I'm going to start calling it a success if I can read three books a month. Which, if you recall, was my original goal back in January 2014. This post is technically a week early but, since I do things by the month, I'm well into October's tasks, so here is a wrap of what I read in September.
To start with, I re-read The Miraculous Journey of Edward Tulane by Kate DiCamillo. A student gave it to me in Alaska back in 2010 and I read it to my class this year. I almost started crying at the end as I was reading out loud. It is THAT good. If you are looking for a book for your 3rd-5th grader, please try it. The kids clapped at the end (and I have a class this year. If you're a teacher, you know what "a class" means). We've moved onto a Goosebumps book in preparation for Halloween and then it'll be onto one of my favorite books ever: Bunnicula.
Now for new books I've read:
#59 The Bookseller by Cynthia Swanson B
I found this on the library's website and I liked the cover. I liked the title too. This story was very interesting to me and I did just plain enjoy it. The story had a few different layers and, while it lacked the true depth of greatness, it was very good. If you're looking for a pleasant read that will keep you wondering (not guessing really, just wondering), this is a good option.
#60 Where'd You Go, Bernadette? by Maria Semple B+
"Evolution" is the theme of this book. You think it's going to be about one thing, then it's about something else, then it's actually about this other thing, and then you find out something from an email written by a random character that tells you the whole point of the book.
I liked it. I enjoyed the multiple points of view. It had shades of Liane Moriarity in it. If you hate Seattle, this is the book for you.
#61 The Perks of Being a Wallflower by Stephen Chbosky B
This was on sale at Audible for $4.95 so it seemed like a worthwhile investment. I'll pay $5 to read a book that's supposed to be good.
This reminded me very much of a Judy Blume book. A classic school story beginning at one point in the school year and coming full circle to the next year. It's probably the surefire way for an author to show character growth and change. Did the characters adapt in this book though? It's kind of hard to tell. Since everything is told from Charlie's point of view, I'm not sure what happens to the other characters. And Charlie comes across as an unreliable narrator because he alludes to having serious mental health issues and seems to go through major highs and lows. Obviously this wouldn't hinder him from telling a cohesive story, but which is the real Charlie? He also admits to oh, I shouldn't have sent that letter because I don't know where my mind was or I don't remember what happened. We all have those moments of course, but it was hard to tell which was Charlie being a human being and which might've been Charlie going through some sort of breakdown. He seemed to have a lot of breakdowns. It's only at the very end that we learn a possible cause of the breakdowns, but I would pay to read that psychiatrist's file.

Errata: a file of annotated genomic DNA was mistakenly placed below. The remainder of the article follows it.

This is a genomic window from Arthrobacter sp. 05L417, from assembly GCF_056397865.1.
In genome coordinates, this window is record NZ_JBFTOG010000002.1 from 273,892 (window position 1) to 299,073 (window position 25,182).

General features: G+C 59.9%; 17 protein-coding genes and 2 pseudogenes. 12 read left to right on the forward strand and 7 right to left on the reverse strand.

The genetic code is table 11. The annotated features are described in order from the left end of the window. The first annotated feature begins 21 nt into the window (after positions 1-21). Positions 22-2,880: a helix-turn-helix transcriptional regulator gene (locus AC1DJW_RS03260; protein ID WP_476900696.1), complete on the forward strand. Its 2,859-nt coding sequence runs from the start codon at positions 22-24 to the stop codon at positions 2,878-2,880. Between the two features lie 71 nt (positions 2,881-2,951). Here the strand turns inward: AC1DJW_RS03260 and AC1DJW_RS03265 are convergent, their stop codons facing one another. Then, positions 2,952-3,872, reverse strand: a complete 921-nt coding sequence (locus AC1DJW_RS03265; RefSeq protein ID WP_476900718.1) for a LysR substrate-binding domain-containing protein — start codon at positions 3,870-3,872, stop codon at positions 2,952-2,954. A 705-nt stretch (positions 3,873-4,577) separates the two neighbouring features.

I found myself very curious about what the other characters would say about Charlie; maybe the story told from Sam's point of view, or Charlie's sister's or mom's. When Charlie says that his dad told him to "stop hanging on him like a monkey", I got flashes of maybe-this-kid-is-on-Ridelin-?. He mentions being on meds but not what kind (that I can remember). His social awkwardness and lack of a filter and lack of awareness made me think he might be on the autism spectrum. I basically spent a lot of time trying to nail down a diagnosis since he never mentions one.
I suppose I was very caught up in "What's Charlie's deal?" and the rest of it kind of floated on by. Important topics for teens, yes, but I'm not sure that any lessons were actually taught through this book. I'm glad I read it as an adult. I'd like to see the movie.
I attempted: The Last Letter from Your Lover by Jojo Moyes. I found the audiobook and, two hours in, it hadn't really caught my attention so I moved on. I was able to return it to Audible for a refund, which was nice. Such is life, I suppose. Maybe some other time.
Also, I started Code Name Verity by Elizabeth Wein but didn't finish it before the library snatched it back from my Kindle app. Again, such is life. Maybe I can add it to my October books. I have three other books sitting on my Kindle app from the library and I can guarantee you I'll never read them because I simply don't have the time.
Truthfully, I've been so busy grading papers and I can't read while I grade papers. I can watch t.v. but I can't read. Multi-tasking has its limits. Also, I like podcasts and those took precedent over books this month. Oh well.
Linking up with Jana and Steph for the anniversary edition of Show Us Your Books!
AND...if you're interested in The 4th Annual Great Pumpkin Swap, sign-ups are running until Friday Night!